Prospective study of plasma homocysteine, its dietary determinants, and risk of age-related macular degeneration in men.Ophthalmic Epidemiol 2018; 25(1):79-88OE
Cross-sectional and case-control studies generally support a direct association between elevated plasma homocysteine and age-related macular degeneration (AMD), but data from prospective studies are limited. We examined the prospective relation of plasma homocysteine level, its dietary determinants, and risk of AMD in a large cohort of apparently healthy male physicians.
During a mean follow-up of 11.2 years, we identified 146 incident cases of visually significant AMD (responsible for a reduction of visual acuity to 20/30 or worse), and 146 controls matched for age, smoking status, and time of blood draw. We measured concentration of homocysteine in blood samples collected at baseline using an enzymatic assay. and we assessed dietary intake of B vitamins and related compounds betaine and choline with a food frequency questionnaire administered at baseline.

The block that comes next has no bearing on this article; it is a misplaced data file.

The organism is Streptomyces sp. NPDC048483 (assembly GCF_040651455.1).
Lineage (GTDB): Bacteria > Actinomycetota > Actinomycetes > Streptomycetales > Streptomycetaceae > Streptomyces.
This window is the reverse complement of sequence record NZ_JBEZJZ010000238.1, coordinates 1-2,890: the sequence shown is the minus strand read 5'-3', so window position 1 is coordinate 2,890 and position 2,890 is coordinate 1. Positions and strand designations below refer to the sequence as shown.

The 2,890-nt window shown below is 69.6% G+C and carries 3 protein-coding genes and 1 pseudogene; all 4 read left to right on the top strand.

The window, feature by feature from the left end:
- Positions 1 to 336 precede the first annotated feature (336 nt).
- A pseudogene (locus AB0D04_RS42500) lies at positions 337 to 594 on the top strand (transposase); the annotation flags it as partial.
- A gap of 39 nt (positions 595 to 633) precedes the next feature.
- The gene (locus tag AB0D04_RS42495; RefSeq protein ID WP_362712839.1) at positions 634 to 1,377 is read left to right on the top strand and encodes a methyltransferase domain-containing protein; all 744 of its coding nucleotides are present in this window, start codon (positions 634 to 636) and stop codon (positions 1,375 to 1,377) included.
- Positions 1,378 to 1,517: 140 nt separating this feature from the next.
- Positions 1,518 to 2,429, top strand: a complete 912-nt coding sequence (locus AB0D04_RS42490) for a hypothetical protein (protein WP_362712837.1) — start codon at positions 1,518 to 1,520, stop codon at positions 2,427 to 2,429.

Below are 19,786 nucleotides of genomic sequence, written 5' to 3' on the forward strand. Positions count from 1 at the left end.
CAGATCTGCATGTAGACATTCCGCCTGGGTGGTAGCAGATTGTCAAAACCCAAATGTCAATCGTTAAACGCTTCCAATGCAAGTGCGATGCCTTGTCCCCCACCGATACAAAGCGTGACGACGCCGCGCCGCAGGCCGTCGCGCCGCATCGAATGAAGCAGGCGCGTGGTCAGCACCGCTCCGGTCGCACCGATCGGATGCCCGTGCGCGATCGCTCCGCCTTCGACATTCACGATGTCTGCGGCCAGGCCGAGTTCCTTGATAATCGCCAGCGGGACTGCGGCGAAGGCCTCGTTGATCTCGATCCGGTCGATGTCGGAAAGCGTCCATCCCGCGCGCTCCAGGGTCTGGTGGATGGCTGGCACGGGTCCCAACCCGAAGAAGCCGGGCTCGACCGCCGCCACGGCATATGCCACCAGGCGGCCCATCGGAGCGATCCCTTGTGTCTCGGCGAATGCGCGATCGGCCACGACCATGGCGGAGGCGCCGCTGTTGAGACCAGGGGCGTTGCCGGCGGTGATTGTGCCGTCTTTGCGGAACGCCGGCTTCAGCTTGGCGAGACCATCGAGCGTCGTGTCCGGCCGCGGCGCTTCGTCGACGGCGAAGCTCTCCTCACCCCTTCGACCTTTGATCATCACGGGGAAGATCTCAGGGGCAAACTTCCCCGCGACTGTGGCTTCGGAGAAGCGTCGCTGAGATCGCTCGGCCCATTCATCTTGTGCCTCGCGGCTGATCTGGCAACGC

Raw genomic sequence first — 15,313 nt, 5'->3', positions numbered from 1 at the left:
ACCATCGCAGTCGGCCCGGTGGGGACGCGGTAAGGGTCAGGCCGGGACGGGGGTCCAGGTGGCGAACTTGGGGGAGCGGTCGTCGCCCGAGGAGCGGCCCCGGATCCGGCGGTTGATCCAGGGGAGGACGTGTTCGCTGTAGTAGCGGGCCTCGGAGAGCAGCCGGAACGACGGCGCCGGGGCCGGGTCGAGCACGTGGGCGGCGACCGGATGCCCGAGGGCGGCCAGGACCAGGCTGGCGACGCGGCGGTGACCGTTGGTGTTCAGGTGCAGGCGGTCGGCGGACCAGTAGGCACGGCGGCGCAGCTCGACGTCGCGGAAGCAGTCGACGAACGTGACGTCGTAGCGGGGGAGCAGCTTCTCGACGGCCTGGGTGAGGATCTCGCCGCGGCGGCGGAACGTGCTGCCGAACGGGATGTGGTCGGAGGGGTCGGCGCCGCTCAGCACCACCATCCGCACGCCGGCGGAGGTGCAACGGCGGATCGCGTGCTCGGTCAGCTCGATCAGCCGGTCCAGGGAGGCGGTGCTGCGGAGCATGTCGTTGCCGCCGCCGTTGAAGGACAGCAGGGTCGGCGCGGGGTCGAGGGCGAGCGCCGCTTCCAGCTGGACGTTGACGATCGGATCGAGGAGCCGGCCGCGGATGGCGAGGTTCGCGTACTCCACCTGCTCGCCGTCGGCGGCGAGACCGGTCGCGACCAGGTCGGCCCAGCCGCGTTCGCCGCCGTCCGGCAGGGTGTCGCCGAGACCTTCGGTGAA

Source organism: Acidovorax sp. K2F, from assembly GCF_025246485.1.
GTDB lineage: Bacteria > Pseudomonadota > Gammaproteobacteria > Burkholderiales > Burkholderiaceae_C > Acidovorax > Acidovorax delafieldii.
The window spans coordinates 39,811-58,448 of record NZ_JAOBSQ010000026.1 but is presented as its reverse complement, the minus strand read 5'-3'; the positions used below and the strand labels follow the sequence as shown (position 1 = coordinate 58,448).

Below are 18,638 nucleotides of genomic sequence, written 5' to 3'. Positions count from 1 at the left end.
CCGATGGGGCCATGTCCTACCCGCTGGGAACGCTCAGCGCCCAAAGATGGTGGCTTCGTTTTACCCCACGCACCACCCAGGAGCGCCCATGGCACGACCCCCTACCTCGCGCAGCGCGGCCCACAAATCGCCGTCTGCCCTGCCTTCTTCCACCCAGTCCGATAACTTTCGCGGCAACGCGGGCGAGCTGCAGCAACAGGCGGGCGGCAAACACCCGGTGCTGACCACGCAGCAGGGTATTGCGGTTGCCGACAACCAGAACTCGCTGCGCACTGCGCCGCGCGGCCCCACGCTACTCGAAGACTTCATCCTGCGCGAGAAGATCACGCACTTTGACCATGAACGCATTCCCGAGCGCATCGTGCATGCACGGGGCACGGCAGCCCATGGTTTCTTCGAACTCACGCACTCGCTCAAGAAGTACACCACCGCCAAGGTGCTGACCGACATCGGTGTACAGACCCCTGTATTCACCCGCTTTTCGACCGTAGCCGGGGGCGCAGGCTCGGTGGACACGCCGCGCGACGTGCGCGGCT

AMD was not associated with plasma level of homocysteine; the multivariable-adjusted odds ratio (OR) of AMD comparing the highest and lowest quartile of homocysteine was 1.09 (95% confidence interval [95% CI]: 0.52-2.31; p for trend = 0.99). However, AMD was inversely associated with quartile of intake of total folate (OR: 0.55; 95% CI: 0.24-1.23; p for trend = 0.08), vitamin B6 from food (OR: 0.39; 95% CI: 0.17-0.88; p for trend = 0.01), and betaine (OR: 0.53; 95% CI: 0.22-1.27; p for trend = 0.048).
These prospective data from a cohort of apparently healthy men do not support a major role for homocysteine in AMD occurrence, but do suggest a possible beneficial role for higher intake of several nutrients involved in homocysteine metabolism.